Walter Ong was among the foremost theorists of rhetoric and culture in the 20th century. A student of Marshall McLuhan and Perry Miller, his dissertation on the importance of Peter Ramus, a 16th century logician and developer of a deeply influential pedagogy, brought him an international audience. Over the course of his long career, he published several books and hundreds of essays, most arguing that the technology of human communication is reflected, however indirectly, in human consciousness. This interdisciplinary conference will celebrate Ong's legacy and the tradition of Jesuit scholarship.
45th Annual Convention, Northeast Modern Language Association (NeMLA)
April 3-6, 2014
Host: Susquehanna University
"Each now is the now of a particular knowability. In it, truth is charged to the bursting point with time. (This point of explosion […] coincides with […] the time of truth.) It is not that what is past casts its light on what is present, or what is present its light on what is past; rather, image is that wherein what has been comes together in a flash with the now to form a constellation."
- Walter Benjamin
2nd INTERNATIONAL ISAR SYMPOSIUM
with a Special Focus on State: Between Tradition and Future
December 21-22, 2013
At the mention of the word 'State', we do not only understand the concept nation-state, but a varied range of ideas; and, what is more, there exists a theoretical accord, whereupon the needed metaphysical distinction between the ideas of abstract universal 'State' and concrete particular nation-state is preserved. Do these two facts mean that, in practice, we succeed in protecting ourselves from the reduction that occurs within a definite fetishistic illusion, and by which means the notion of an abstract universal state is reduced to a particular nation-state form?
Scary Stuff: Pedagogy of Horror is a collection of essays exploring both pedagogical theories and practices of teaching the horror genre. Essays may speak to fiction or film and should have a length of 3,500-5000 words including MLA format end citation. Send a 500 word abstract or completed essay to email@example.com.
The twinned concepts of idle and stasis have recently been brought to the forefront of political conversations in Canada because of the Idle No More grassroots movement, which is one of the many manifestations of a protest culture encircling the globe. No longer silent in the face of the continuing effects of colonialism and its derivative hierarchical structures, indigenous populations and other citizens are registering their discontent, while fostering networks of solidarity.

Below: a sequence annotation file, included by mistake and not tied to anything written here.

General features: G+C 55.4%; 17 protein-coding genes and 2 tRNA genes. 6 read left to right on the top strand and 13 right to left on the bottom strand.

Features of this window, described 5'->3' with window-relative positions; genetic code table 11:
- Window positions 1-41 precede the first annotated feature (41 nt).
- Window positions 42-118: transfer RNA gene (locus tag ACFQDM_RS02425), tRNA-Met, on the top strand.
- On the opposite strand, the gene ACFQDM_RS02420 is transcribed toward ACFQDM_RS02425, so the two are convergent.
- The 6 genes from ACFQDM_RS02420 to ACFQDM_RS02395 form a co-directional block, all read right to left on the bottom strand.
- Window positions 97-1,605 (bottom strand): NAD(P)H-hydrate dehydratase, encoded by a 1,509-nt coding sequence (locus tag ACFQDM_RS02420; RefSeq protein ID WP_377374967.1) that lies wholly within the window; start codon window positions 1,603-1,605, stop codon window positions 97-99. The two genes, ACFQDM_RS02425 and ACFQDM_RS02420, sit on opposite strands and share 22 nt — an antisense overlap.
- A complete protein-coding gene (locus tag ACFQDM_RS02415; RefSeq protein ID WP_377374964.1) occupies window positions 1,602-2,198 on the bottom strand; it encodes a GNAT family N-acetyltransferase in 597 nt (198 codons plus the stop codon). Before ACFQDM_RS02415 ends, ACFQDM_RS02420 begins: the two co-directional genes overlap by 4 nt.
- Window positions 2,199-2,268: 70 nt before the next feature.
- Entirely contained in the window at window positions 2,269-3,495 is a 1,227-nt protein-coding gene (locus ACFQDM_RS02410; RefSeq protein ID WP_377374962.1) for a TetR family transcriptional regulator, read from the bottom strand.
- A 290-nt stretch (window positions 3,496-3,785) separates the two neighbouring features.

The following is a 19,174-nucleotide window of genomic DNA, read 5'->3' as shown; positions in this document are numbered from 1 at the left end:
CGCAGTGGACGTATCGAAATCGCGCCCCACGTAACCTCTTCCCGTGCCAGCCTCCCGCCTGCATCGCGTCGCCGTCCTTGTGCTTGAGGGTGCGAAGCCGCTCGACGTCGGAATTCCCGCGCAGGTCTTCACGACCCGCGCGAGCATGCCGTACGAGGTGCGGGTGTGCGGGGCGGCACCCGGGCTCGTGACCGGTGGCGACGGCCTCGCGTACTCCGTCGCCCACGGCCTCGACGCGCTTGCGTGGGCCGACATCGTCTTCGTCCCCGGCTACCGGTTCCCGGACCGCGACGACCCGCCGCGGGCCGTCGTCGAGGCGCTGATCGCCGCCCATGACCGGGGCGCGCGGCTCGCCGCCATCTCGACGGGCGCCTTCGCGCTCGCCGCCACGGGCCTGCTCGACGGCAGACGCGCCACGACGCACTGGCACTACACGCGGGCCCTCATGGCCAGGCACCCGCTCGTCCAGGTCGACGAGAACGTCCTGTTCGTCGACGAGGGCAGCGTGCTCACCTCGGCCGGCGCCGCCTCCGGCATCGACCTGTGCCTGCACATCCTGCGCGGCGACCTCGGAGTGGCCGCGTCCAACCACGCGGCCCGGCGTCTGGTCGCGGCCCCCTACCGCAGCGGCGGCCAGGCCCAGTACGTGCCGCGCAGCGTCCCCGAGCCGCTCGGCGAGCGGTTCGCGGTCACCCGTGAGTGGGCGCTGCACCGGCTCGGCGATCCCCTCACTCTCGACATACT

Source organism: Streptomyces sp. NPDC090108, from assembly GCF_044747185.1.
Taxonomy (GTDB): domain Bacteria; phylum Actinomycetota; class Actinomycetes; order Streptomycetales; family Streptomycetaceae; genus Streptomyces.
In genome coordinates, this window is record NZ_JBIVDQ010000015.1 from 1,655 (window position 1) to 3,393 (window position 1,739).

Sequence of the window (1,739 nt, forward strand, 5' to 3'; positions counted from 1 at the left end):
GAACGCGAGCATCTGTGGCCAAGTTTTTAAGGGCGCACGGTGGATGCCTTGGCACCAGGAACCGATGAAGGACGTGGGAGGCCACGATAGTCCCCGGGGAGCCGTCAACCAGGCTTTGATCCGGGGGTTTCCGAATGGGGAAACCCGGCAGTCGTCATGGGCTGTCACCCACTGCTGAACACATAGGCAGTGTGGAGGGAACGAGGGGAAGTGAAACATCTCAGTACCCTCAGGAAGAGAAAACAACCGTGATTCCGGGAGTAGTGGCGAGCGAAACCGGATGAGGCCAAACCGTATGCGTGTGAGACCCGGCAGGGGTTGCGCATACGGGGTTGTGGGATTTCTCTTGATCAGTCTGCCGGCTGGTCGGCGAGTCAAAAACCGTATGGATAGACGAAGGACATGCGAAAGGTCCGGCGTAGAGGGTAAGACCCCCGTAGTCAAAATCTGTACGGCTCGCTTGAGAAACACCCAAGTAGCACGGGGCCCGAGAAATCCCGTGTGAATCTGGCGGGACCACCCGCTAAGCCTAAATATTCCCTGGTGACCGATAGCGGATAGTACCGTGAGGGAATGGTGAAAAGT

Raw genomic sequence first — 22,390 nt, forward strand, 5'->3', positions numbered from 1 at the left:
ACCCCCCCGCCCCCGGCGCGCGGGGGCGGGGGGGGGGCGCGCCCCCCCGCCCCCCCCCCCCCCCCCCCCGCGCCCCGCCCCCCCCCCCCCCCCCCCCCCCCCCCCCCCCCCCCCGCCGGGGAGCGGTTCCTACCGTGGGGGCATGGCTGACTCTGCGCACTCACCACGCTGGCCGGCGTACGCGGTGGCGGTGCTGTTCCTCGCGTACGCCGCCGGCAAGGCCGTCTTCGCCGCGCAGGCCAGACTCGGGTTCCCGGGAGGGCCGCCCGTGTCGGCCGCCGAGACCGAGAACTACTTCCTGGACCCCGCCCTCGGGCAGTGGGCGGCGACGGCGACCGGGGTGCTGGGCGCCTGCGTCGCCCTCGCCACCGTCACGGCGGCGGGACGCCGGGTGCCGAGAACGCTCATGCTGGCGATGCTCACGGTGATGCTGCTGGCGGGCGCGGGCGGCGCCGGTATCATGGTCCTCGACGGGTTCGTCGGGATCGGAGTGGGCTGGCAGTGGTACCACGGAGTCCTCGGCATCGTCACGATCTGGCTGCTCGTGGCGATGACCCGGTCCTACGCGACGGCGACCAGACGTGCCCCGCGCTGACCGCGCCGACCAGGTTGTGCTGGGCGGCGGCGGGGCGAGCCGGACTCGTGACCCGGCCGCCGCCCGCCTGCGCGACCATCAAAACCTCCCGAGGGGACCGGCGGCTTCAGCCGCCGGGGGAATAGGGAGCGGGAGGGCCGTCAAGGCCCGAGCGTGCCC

Marxist theory has often been criticized for its supposed anthropocentrism. According to some, Marx's celebration of human productive activity reduces nature to mere passive content to be formed by the labor that bestows value upon it. This mode of analysis, it is claimed, can do little to help us understand or address the present ecological crisis whose consequences are central to contemporary political struggles. And yet, such a view is reductive; from the very start – in his earliest writings – Marx placed the natural world at the center of his social theory. In this, Marx was not only drawing upon German Romantic philosophies of nature, but also contemporary developments within science in general and biology in particular.
Teaching Hemingway and Race (Kent State UP essay collection; deadline for abstracts is August 15, 2013; accepted essays due September 30, 2013)
The goal of the Teaching Hemingway series is to present collections of essays with various approaches to teaching emergent themes in Hemingway's major works to a variety of students in secondary and private schools and at the undergraduate and graduate levels. Teacher-scholars who have used Hemingway's work in domestic, international, HBCU, MA/PhD, MFA, and many other settings can apply.
We are pleased to confirm that REGISTRATION for our Critical
Pedagogies: Equality and Diversity in a Changing Institution symposium (6 of September 2013, University of Edinburgh) is now OPEN.
This interdisciplinary symposium, aimed at opening discussions
regarding teaching in our changing institutions and investigating how our roles as both teachers and learners are continuously challenged and negotiated, features keynote lectures by:
Professor Heidi Safia Mirza: "Decolonizing Pedagogies: Black feminist reflections on teaching race, faith and culture in higher education"
Abstract deadline: August 31, 2013
The abstract should include: author affiliation, author contact information, essay title and 250-500 word description. Full manuscripts will be due January 31, 2014.
In the years since his death, the stature of Italo Calvino has only continued to grow. While his status as an Italian writer was never in doubt, the global range of his work is still being explored. This panel invites papers interested in pursuing this framework,political and historical, national and transnational, literary and philosophical. The influences on Calvino's fictions were immense, and the influence of his fictions have been equally immense. This panel seeks to better understand these influences. Please email abstracts by Sept. 30 to firstname.lastname@example.org